Theresa May has called a snap general election for June 8, claiming that divisions at Westminster risked hampering the Brexit negotiations.
The Prime Minister will require the support of two-thirds of MPs to go to the country, with a vote scheduled in the Commons on Wednesday after the surprise announcement on Tuesday morning.
The move stunned Westminster, as Mrs May and Number 10 have repeatedly insisted she would not seek a general election before the scheduled 2020 poll.
But Mrs May, who has a fragile working majority of just 17 in the Commons, said she wanted "unity" at Westminster as talks on Brexit begin in earnest with the European Union.
Justifying the decision, Mrs May said: "The country is coming together but Westminster is not."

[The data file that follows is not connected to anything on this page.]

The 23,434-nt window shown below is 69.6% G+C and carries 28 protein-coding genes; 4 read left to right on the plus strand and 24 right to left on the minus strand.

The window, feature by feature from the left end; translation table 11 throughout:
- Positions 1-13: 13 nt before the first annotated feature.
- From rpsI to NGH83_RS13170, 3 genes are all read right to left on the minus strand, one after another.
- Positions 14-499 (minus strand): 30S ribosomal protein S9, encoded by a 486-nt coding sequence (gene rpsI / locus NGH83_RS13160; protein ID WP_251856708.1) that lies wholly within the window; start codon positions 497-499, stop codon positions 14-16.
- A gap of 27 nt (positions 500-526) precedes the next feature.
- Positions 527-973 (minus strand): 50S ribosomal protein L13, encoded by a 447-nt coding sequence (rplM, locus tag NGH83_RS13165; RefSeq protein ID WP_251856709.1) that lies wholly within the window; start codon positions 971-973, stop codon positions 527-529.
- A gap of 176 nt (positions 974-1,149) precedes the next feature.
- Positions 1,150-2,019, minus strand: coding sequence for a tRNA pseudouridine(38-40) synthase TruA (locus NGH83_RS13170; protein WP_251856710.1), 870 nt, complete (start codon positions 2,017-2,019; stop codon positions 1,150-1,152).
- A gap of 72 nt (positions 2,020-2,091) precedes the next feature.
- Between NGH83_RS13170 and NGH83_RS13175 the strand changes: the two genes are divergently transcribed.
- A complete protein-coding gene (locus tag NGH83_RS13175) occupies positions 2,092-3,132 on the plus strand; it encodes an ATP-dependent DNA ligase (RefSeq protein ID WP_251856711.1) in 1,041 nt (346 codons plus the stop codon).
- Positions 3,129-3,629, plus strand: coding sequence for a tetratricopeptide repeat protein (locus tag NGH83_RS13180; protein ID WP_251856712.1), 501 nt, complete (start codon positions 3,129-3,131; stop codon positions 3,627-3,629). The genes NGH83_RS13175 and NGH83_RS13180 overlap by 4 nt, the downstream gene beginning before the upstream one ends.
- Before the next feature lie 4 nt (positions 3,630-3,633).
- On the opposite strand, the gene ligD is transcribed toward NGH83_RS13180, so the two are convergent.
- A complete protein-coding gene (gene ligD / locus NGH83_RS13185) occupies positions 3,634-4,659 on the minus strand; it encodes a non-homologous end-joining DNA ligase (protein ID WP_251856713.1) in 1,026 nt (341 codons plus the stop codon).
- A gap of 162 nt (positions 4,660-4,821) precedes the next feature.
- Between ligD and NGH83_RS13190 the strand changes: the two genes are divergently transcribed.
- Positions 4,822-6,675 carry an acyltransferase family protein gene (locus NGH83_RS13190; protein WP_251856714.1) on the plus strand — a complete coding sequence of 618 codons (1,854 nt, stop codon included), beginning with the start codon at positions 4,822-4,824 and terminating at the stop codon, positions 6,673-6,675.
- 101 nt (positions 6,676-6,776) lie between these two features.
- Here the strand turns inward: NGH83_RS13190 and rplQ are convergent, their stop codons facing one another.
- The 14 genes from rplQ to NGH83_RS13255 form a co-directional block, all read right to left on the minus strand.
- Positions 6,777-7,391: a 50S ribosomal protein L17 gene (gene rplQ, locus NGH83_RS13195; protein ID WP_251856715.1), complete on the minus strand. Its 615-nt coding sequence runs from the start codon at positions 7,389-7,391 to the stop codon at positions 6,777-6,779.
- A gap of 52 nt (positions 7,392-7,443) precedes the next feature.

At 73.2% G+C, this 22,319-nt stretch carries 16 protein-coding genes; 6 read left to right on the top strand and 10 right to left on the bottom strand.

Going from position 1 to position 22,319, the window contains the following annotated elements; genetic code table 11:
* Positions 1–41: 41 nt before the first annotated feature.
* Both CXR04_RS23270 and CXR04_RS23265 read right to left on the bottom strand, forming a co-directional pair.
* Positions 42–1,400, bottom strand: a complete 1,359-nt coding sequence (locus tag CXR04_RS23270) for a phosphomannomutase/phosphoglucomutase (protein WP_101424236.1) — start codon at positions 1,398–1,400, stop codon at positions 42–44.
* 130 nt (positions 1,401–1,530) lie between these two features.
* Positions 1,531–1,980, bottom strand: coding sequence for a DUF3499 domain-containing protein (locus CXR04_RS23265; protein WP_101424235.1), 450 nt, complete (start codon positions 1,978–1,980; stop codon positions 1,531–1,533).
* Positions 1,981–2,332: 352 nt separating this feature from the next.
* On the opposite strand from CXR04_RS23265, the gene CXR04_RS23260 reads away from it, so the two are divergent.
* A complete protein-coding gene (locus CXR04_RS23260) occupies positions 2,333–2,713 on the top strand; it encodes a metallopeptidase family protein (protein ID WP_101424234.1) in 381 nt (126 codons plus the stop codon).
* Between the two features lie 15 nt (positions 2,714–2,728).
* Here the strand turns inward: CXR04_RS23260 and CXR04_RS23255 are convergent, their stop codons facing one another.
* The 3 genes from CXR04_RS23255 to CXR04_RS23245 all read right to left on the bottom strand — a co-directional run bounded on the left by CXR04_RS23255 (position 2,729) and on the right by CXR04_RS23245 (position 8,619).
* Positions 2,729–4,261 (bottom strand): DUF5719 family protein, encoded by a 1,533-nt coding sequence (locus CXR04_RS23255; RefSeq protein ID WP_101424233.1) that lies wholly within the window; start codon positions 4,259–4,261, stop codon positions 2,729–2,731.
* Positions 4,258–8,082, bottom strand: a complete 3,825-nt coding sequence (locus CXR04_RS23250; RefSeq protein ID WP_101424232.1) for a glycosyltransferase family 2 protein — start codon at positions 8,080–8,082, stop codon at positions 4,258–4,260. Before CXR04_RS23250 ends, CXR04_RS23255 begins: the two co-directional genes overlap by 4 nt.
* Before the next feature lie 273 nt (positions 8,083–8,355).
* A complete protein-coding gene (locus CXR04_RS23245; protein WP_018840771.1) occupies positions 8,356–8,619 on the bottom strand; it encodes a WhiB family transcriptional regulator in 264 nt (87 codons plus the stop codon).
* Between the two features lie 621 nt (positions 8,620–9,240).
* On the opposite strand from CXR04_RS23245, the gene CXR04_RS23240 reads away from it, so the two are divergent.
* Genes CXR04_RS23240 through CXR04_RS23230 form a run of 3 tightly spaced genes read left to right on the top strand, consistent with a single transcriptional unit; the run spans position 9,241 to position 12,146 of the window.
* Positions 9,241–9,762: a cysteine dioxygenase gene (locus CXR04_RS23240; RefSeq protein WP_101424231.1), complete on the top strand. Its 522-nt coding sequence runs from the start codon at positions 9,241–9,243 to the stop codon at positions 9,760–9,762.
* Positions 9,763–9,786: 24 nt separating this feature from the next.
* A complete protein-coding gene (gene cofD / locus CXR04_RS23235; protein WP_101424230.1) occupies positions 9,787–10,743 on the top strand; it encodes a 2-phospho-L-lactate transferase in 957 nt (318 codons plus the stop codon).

She said the "division in Westminster will risk our ability to make a success of Brexit".
This week's Times voting intention figures see the Conservatives on 44% (from 42% last week) while Labour are on 23% (from 25% last week), giving the Tories a 21 point lead.
These results represent the lowest voting intention share for Labour since June 2009 when the party was in power and Gordon Brown was Prime Minister.
Elsewhere the Liberal Democrats are on 12% (from 11% last week), UKIP are on 10% (from 11%), and votes for other parties are at 10% (from 11%).
Theresa May continues to be the favoured choice for best Prime Minister, with 50% of people preferring her to Jeremy Corbyn. The Labour leader is backed by 14% of voters, whilst 36% don't know.
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